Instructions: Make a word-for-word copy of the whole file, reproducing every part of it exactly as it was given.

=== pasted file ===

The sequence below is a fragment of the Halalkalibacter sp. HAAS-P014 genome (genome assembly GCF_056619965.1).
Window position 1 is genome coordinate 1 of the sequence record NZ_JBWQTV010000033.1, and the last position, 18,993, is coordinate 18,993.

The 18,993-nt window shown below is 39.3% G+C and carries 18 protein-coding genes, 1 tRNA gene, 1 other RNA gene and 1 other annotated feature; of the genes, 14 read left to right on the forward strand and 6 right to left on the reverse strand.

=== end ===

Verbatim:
The sequence below is a fragment of the Halalkalibacter sp. HAAS-P014 genome (genome assembly GCF_056619965.1).
Window position 1 is genome coordinate 1 of the sequence record NZ_JBWQTV010000033.1, and the last position, 18,993, is coordinate 18,993.

The 18,993-nt window shown below is 39.3% G+C and carries 18 protein-coding genes, 1 tRNA gene, 1 other RNA gene and 1 other annotated feature; of the genes, 14 read left to right on the forward strand and 6 right to left on the reverse strand.